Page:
We did notice him that day that we went to witness to the tough kids at school. As he presented the Gospel, one of the kids threatened to burn him with a cigarette stub. To our surprise, he puffed up his chest, took a step toward the kid and quietly said, “God ahead. I’ll take it for Jesus.”

Of course the kid with the cigarette backed down, but my girlfriends and I stared at each other in amazement. Where did he get that boldness? Did he know the kid wouldn’t really burn him? Was he really willing to suffer physical harm for the sake of the Gospel? My girlfriends and I could only gasp at his courage and wonder if we would have the same boldness.

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A Necessary Eclipse Of Thought

John is graciously typing this blog post as I dictate to him from bed. Because I cannot type this entry myself, I will not include Scripture quotes or references — doing so would be difficult to teach John. Please don’t interpret this absence of Scripture as an abandonment of God’s Word.

January 20th, 2021 should have been a joyous day for me to blog. It marks 50 years since Christ brought me to salvation, and I had looked forward to writing a post celebrating all He has done in my life. Sadly, events in Washington, D.C. and around the country have eclipsed personal celebration, as Christians around the United States mourn the violence of January 6th and the inauguration of an administration that will surely result in persecution for us.

But haven’t I been warning about persecution over the last 5 years of this blog? Should we be surprised at actions of social media that seek to silence conservative voices (and specifically Christian voices)?

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It’s Not Too Late For Christians

John and I regularly listen to The Dividing Line webcast with Dr. James White of Alpha & Omega Ministries. Yes, people, I know James White is a controversial figure, and sometimes he aligns himself with teachers he really shouldn’t (most notably, Michael Brown). At the same time, White holds tightly to Reformed Theology, and has an excellent understanding of history in general. We value his insight and carefully consider his perspective — even when we don’t share his conclusions.

White has made various predictions about our country’s trajectory that cause many to accuse him of wearing a tin foil hat. He firmly believes that the Biden administration will plunge the United States into a dystopian society. And he thinks the damage will be irreversible.

I hope he’s wrong. I believe he’s right.

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My Fear For Evangelical Ostriches

Generally, ostriches are among my favorite animals. I love their flirtatious eyes, if you really want to know (which you probably didn’t). I love emus for the same reason, and had my husband photograph this one at Boston’s Franklin Park Zoo:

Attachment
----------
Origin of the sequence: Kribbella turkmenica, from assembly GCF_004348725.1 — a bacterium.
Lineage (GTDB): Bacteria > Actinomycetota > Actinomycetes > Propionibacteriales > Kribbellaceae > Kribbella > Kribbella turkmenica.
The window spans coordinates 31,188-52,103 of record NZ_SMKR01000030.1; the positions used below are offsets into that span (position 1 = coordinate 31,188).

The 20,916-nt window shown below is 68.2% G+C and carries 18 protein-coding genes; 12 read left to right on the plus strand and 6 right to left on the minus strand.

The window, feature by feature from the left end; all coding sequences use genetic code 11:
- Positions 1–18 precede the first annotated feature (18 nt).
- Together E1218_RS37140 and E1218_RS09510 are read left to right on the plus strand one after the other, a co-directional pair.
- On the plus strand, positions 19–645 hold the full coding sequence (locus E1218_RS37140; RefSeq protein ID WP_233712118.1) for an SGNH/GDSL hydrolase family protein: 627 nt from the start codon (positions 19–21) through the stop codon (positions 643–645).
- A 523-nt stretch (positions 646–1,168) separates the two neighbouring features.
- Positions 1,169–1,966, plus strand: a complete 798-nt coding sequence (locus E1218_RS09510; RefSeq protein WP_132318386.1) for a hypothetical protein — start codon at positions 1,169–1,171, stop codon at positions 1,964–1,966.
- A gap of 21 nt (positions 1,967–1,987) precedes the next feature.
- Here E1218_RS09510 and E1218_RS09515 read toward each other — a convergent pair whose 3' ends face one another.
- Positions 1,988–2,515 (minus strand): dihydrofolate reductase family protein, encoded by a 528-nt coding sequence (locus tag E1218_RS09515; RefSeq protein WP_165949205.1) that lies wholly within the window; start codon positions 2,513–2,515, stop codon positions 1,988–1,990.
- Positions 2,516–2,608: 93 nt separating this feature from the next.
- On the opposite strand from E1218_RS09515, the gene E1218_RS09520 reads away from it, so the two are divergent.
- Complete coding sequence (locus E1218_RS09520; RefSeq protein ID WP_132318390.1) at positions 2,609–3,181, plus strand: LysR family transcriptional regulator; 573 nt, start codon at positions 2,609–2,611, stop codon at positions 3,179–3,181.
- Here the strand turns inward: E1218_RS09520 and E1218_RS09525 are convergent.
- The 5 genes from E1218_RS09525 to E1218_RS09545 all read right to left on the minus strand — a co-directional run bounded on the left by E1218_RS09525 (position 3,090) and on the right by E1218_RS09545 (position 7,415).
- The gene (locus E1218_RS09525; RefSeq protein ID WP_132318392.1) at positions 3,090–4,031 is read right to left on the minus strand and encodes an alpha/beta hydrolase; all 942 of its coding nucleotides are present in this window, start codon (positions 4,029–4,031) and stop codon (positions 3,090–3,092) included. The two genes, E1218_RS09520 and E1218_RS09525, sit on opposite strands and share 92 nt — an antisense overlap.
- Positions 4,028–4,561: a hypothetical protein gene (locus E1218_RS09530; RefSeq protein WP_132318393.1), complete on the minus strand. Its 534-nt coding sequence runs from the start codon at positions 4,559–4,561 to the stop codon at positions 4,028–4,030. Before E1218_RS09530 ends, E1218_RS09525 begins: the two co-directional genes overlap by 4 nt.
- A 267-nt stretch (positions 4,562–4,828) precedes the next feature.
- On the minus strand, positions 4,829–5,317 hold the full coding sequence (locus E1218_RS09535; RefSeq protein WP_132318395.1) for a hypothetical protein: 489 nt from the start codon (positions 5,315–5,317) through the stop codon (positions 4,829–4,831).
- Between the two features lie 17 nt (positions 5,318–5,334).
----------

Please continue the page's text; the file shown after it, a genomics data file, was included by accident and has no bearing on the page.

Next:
But ostriches — and probably emus — have a reputation for burying their heads in the sand. Our culture has consequently turned their practice into a metaphor describing someone who tries to avoid unpleasant realities.

I’m thinking about that metaphor after a recent conversation with a Christian we know. John and I had watched a documentary about Corrie ten Boom, a Christian woman from Holland who had been imprisoned in a Nazi Concentration Camp during World War II. Corrie and her family had provided a hiding place for Jews fleeing persecution, only to be caught for doing so. Her father and her sister both died in Concentration Camps, while Corrie was unintentionally released due to a clerical error (and of course, God’s providence).

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The Person Christmas Celebrates — Hymn 1

I purposefully didn’t watch the Macy’s Thankgiving Day Parade this year (or did the COVID-19 panic cancel it?), but I’m pretty sure it concluded with Santa ushering in the Christmas shopping season. And a society known for thumbing its nose at Christianity suddenly focuses on celebrating a Christless Christmas.

We struggle as Christians to keep our gaze on the Lord Jesus Christ amid pressures to buy everyone the perfect gift, decorate our homes and send cards. Though we sincerely desire to keep our attention on Him, we find ourselves pulled into the secular aspects of the season. It’s hard!

So in these four Sundays before Christmas I’ll post hymns reminding us of Who our Lord is. This week let’s enjoy this beautiful adaptation of Psalm 23 as it describes His function as our Shepherd.

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So Yeah, Reformation Day Is Coming — And I Don’t Think Anyone Has Noticed

2020 has been (if you’ll allow me to state the obvious) a turbulent year. The alleged pandemic, protests that aren’t as peaceful as the media claims and the U.S. election that threatens to plunge our country into socialism all vie for our attention. Understandably, 1517 is the last thing on our minds.

Should it be?

Right now, we’re living in extremely serious times. I’ll admit that church history doesn’t capture my attention the way it did a year ago. Again, that’s fairly understandable, I suppose. But it’s also rather disconcerting.

Even more disconcerting is the fact that I haven’t seen many other Reformed bloggers writing about the Reformation this year. We’re busy writing about so many other issues. Important issues, certainly, and issues that definitely require attention. I by no means wish to shame anyone for addressing contemporary topics. 2020 demands as much.